Rumors started circulating about a shakeup at Eclipse about two weeks ago and the company was uncharacteristically circumspect about its future plans. It's also not interested in elaborating on the contents of the most recent statement and will not be releasing any further information or granting interviews. Meanwhile, the news will have a ripple effect through Eclipse's supplier base and the casualties are starting to be tallied. Hampson Aerospace in Grande Prairie, Tex., which makes the tail section of the aircraft, has only a skeleton crew left due to "an absence of demand" from Eclipse, which is that plant's only customer.

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News Briefs back to top 

F-35, The Cost Of An International Attack/Fighter Aircraft

Development of Lockheed Martin's Joint Strike Fighter (JSF) is not progressing smoothly. The F-35 "is Department of Defense's (DOD) most complex and ambitious aircraft acquisition," according to a recent GAO report, "seeking to simultaneously produce and field three aircraft variants for the Air Force, Navy, Marine Corps, and eight international partners." Some sources also label the JSF, which will have short takeoff and vertical landing (STOVL) variants, as the most expensive program in the Pentagon's arsenal. The GAO prices the program at a total investment including fleet acquisition and lifetime maintenance "now approaching $1 trillion." As such, a troubled U.S. economy, huge budget deficit and development delays may now complicate matters for an aircraft also labeled as "critical to our nation's plans for recapitalizing tactical aircraft" and intended to see 2,458 examples in production. Recently, the first F-35 was grounded by nacelle vent fan failure (translation: the engine bay could overheat, causing structural damage) and engine tests for the STOVL "B" variant have now been delayed until next year after the test aircraft is re-engined. In the role of providing quick development to keep costs down and fend off the lure of competing designs ultimately allowing for mass production, the aircraft is not doing well -- total acquisition cost estimates increased by $23 billion from March 2007 to March 2008. Fortunately, the aircraft's intended role is mainly ground attack.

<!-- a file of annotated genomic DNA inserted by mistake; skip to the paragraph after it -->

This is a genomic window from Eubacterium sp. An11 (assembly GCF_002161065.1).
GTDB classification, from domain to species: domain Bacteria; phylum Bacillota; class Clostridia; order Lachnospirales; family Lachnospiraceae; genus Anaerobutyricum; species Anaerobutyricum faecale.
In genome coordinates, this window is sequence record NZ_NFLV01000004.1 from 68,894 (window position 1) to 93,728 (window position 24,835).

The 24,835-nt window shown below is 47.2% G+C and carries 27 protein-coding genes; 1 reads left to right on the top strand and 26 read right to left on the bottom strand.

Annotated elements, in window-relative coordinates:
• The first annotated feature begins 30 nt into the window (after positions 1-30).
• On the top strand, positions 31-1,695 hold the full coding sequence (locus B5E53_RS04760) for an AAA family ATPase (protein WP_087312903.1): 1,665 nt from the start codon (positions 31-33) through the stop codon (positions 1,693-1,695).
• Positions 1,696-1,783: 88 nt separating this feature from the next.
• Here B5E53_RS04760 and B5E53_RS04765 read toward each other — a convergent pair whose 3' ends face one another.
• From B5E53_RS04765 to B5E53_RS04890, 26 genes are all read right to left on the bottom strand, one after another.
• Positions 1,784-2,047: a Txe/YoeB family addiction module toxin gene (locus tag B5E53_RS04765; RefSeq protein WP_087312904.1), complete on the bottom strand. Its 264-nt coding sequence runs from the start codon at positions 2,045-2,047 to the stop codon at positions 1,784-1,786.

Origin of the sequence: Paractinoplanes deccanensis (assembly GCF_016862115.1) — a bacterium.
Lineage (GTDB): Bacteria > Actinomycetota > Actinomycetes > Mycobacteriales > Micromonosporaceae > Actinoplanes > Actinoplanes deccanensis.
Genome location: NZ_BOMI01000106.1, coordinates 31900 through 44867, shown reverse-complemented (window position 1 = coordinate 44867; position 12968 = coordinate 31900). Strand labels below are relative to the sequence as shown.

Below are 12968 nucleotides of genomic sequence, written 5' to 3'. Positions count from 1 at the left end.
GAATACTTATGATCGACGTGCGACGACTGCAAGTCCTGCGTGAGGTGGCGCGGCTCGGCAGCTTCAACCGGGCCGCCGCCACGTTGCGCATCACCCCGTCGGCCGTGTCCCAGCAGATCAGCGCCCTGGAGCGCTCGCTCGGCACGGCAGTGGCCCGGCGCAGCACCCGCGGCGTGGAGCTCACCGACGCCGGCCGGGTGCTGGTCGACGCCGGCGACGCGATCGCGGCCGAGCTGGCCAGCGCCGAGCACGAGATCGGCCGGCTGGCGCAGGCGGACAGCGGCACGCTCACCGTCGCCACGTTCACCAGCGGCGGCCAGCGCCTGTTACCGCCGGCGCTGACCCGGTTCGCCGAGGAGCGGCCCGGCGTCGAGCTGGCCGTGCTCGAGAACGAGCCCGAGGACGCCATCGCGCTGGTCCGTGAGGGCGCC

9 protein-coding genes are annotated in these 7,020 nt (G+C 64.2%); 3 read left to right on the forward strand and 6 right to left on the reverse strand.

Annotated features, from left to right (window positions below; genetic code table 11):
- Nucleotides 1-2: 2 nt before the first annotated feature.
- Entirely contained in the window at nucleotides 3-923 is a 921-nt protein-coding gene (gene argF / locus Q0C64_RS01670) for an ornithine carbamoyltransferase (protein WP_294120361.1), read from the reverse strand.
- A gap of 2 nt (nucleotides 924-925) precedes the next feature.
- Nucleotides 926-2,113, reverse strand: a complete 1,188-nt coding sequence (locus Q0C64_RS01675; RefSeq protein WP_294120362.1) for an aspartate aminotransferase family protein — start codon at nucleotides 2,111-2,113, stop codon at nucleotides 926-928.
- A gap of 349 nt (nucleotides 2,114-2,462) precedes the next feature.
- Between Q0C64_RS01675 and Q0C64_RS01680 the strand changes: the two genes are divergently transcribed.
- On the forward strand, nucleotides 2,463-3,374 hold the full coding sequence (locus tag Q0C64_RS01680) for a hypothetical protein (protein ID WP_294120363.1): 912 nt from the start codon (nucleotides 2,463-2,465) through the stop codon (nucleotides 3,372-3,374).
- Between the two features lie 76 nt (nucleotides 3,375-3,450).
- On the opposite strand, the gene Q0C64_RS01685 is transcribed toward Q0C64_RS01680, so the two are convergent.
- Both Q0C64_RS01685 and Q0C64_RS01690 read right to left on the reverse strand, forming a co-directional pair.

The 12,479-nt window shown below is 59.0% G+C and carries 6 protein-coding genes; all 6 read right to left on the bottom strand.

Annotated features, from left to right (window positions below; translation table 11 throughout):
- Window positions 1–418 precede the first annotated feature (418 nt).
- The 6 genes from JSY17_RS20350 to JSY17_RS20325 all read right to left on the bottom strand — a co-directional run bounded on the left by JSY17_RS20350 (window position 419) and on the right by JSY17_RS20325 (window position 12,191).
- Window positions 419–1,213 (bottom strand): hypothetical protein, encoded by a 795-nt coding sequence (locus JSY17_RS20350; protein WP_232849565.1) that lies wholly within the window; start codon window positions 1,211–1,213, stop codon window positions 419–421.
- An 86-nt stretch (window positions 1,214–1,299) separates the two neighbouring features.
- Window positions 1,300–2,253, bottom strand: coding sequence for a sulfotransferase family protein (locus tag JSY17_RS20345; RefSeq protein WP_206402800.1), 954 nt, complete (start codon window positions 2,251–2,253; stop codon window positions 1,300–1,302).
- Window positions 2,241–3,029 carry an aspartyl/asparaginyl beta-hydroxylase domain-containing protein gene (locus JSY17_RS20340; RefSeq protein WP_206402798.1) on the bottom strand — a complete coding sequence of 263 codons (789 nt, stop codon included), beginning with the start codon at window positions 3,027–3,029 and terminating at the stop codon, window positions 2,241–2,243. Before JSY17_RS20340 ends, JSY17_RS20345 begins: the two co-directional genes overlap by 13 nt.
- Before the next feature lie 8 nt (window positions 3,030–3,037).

The F-35 is not fast or agile enough to dogfight with an advanced adversary and is not capable of carrying arms to provide long-range kills against said adversary without compromising stealth. Still, the Joint Strike Fighter (JSF) nonetheless seeks to retain the advantage of being inexpensive. Last month Lockheed announced the U.S. Department of Defense has released $1 billion in funding "to acquire six F-35B aircraft" as part of the second initial production contract for the F-35. Production aircraft have recently targeted the $60 million dollar range -- a price perhaps quoted in 2002 dollars and one that Lockheed may be forced to fix ahead of production to secure orders otherwise lost to competitors. The JSF development contract was signed in November of 1996. The contract for development of a demonstration aircraft was awarded in late 2001.